It is currently in its outbound coasting phase. This lasts from days 1-4 before the spacecraft arrives at the moon and its service module is used to perform a lunar gravity assist manoeuvre

At this point, Orion will enter a distant retrograde orbit above the moon before coming within 60 miles of the moon at its closest approach

Once circling the Earth (pictured), Orion deployed its solar arrays before engaging in a trans-lunar injection burn just an hour and a half after lift-off that put it on course for the moon 

Instead of humans, a trio of human-sized test dummies are standing in for the crew in the Orion capsule, their bodies swarming with sensors to measure radiation and vibration.

In the commander’s seat is Commander Moonikin Campos — a tribute to electrical engineer Arturo Campos, who played a key role in getting the troubled Apollo 13 mission safely back to Earth in 1970.

Clad in a new Orion Crew Survival System spacesuit, the mannequin is providing NASA scientists with important data on what humans experience during a trip to the moon.

Two other mannequins named Helga and Zohar are sitting in the Orion’s passenger seats. They reflect the US space agency’s determination that a manned flight to the moon will soon include a woman. 

The dummies have torsos made of materials that mimic a woman’s softer tissue, organs and bones, and are fitted with some 5,600 sensors and 34 radiation detectors to measure the amount of radiation exposure they encounter during the mission.

One will be wearing a radiation protection vest and the other won’t. 

Scientists say that different organs have different susceptibility to space radiation, and understanding that will be essential to long-term space exploration. 

Women generally have a higher risk of developing cancer, since they have more radiation-sensitive organs such as ovaries and breast tissue.

NASA’s Official Flight Kit list of items for Artemis I also includes 245 silver Snoopy pins, a Shaun the Sheep mascot, a Dead Sea pebble and 567 American flags. 

Thirteen shoebox-size secondary payloads, called CubeSats, hitched a ride to space on Artemis I, while several other investigations are flying inside the Orion spacecraft during the flight test.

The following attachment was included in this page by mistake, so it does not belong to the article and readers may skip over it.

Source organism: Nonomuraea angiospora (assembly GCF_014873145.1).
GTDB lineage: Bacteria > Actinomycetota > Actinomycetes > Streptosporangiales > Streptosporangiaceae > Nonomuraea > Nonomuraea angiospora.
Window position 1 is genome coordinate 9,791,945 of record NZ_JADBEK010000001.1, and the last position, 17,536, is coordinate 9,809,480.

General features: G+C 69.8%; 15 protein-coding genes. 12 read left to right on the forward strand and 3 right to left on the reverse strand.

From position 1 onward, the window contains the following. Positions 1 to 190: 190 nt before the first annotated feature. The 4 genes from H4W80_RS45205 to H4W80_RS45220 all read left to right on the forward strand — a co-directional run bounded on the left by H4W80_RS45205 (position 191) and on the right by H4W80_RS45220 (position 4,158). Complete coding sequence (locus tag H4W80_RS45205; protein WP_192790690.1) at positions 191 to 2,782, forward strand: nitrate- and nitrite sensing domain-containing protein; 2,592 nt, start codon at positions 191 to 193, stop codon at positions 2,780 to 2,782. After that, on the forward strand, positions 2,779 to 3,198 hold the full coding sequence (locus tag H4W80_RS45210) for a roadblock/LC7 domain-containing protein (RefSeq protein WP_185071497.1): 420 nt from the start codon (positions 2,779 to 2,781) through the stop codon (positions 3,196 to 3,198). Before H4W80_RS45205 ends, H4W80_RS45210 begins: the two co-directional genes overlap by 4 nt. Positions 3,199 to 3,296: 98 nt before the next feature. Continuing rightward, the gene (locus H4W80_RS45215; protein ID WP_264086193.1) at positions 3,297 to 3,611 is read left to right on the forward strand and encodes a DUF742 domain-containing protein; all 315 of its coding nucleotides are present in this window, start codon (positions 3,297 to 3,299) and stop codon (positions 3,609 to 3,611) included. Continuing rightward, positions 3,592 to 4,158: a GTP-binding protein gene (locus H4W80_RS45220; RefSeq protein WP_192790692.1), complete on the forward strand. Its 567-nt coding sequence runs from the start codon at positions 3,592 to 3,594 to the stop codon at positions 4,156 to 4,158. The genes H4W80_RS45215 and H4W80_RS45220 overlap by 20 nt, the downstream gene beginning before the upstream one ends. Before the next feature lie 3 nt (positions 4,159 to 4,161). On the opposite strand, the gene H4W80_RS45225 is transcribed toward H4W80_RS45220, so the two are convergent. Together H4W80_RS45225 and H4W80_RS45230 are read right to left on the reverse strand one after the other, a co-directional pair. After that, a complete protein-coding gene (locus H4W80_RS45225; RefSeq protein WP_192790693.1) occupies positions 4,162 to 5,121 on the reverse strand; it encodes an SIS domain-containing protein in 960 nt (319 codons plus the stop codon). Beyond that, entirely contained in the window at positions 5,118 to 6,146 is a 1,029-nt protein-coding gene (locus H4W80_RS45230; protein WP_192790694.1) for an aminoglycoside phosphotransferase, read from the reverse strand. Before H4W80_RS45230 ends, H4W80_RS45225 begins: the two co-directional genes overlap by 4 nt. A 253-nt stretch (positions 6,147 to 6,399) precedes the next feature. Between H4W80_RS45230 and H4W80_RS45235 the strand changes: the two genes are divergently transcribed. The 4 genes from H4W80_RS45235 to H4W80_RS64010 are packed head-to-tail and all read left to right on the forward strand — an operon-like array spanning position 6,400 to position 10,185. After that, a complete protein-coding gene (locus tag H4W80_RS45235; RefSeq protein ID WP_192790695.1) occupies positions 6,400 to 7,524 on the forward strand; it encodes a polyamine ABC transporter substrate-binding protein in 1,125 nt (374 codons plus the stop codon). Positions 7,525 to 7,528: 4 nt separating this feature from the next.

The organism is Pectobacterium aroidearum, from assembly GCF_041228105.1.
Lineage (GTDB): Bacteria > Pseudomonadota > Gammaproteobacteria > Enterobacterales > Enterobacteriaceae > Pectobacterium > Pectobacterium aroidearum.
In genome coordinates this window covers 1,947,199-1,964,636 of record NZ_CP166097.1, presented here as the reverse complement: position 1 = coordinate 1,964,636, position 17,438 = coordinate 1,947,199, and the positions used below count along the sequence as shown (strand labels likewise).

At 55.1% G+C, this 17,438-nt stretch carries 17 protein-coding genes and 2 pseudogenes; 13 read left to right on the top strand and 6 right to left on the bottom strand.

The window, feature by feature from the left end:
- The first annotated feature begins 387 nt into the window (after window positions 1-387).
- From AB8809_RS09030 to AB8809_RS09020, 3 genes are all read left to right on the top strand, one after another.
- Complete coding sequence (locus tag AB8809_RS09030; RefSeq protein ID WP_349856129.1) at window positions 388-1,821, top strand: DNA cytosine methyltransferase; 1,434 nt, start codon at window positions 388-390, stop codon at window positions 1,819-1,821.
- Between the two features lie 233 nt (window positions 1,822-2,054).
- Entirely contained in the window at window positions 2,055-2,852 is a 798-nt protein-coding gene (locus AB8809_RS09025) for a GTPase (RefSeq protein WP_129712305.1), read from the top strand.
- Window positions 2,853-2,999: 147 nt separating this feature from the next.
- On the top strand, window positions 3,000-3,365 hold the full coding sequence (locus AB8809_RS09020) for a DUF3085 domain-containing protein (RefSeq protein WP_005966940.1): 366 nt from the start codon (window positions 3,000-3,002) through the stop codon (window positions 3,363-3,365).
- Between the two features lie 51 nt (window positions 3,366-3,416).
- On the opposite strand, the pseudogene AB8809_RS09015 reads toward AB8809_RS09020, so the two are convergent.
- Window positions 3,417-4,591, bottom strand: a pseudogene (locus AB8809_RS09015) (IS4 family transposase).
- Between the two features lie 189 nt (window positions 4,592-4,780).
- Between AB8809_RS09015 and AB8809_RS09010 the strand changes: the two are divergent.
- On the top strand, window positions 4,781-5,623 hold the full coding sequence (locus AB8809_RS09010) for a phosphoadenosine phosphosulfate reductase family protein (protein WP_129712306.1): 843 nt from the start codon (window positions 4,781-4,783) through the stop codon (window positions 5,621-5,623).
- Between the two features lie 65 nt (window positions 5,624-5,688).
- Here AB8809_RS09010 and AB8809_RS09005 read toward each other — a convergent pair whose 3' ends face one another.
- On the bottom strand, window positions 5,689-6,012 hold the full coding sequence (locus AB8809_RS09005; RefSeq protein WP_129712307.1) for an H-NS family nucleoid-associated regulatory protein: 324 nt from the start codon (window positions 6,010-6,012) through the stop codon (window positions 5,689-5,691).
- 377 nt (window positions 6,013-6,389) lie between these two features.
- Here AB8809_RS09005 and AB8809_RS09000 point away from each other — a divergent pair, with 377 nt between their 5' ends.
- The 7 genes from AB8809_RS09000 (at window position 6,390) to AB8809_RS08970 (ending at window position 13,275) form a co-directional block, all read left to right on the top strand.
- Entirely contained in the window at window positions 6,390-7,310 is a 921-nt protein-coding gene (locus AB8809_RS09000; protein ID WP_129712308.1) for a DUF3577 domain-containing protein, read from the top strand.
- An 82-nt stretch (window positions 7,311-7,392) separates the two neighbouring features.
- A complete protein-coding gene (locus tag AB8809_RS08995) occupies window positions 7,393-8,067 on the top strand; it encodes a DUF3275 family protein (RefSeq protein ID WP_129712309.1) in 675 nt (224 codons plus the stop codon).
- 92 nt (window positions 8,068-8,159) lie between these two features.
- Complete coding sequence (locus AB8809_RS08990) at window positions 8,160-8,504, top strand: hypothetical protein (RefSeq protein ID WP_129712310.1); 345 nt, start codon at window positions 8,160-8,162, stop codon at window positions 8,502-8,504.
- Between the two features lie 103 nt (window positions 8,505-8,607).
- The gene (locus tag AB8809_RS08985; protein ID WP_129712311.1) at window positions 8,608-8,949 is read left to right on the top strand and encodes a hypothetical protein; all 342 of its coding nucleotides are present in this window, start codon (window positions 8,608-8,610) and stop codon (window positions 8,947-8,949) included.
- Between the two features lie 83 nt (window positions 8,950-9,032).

Each of the payloads will perform science and technology experiments in deep space, expanding our understanding of lunar science, technology developments, and deep space radiation. 

During re-entry, Orion will emerge into the Earth’s atmosphere at 25,000mph before splashing down off the California coast.

Artemis I is designed to show that the SLS rocket and Orion capsule are ready to carry astronauts for Artemis II, and ultimately the Artemis III mission to return humans to the moon.

NASA will land the first woman and first person of color on the moon in 2025 as part of the Artemis mission

Artemis was the twin sister of Apollo and goddess of the moon in Greek mythology. 

NASA has chosen her to personify its path back to the moon, which will see astronauts return to the lunar surface by 2025 –  including the first woman and the next man.

Artemis 1, formerly Exploration Mission-1, is the first in a series of increasingly complex missions that will enable human exploration to the moon and Mars. 

Artemis 1 will be the first integrated flight test of NASA’s deep space exploration system: the Orion spacecraft, Space Launch System (SLS) rocket and the ground systems at Kennedy Space Center in Cape Canaveral, Florida.  

Artemis 1 will be an uncrewed flight that will provide a foundation for human deep space exploration, and demonstrate our commitment and capability to extend human existence to the moon and beyond. 

During this flight, the spacecraft will launch on the most powerful rocket in the world and fly farther than any spacecraft built for humans has ever flown.

It will travel 280,000 miles (450,600 km) from Earth, thousands of miles beyond the moon over the course of about a three-week mission. 

Artemis 1, formerly Exploration Mission-1, is the first in a series of increasingly complex missions that will enable human exploration to the moon and Mars. This graphic explains the various stages of the mission

Orion will stay in space longer than any ship for astronauts has done without docking to a space station and return home faster and hotter than ever before. 

With this first exploration mission, NASA is leading the next steps of human exploration into deep space where astronauts will build and begin testing the systems near the moon needed for lunar surface missions and exploration to other destinations farther from Earth, including Mars. 

The will take crew on a different trajectory and test Orion’s critical systems with humans aboard. 

Together, Orion, SLS and the ground systems at Kennedy will be able to meet the most challenging crew and cargo mission needs in deep space.

Eventually NASA seeks to establish a sustainable human presence on the moon by 2028 as a result of the Artemis mission.

The space agency hopes this colony will uncover new scientific discoveries, demonstrate new technological advancements and lay the foundation for private companies to build a lunar economy.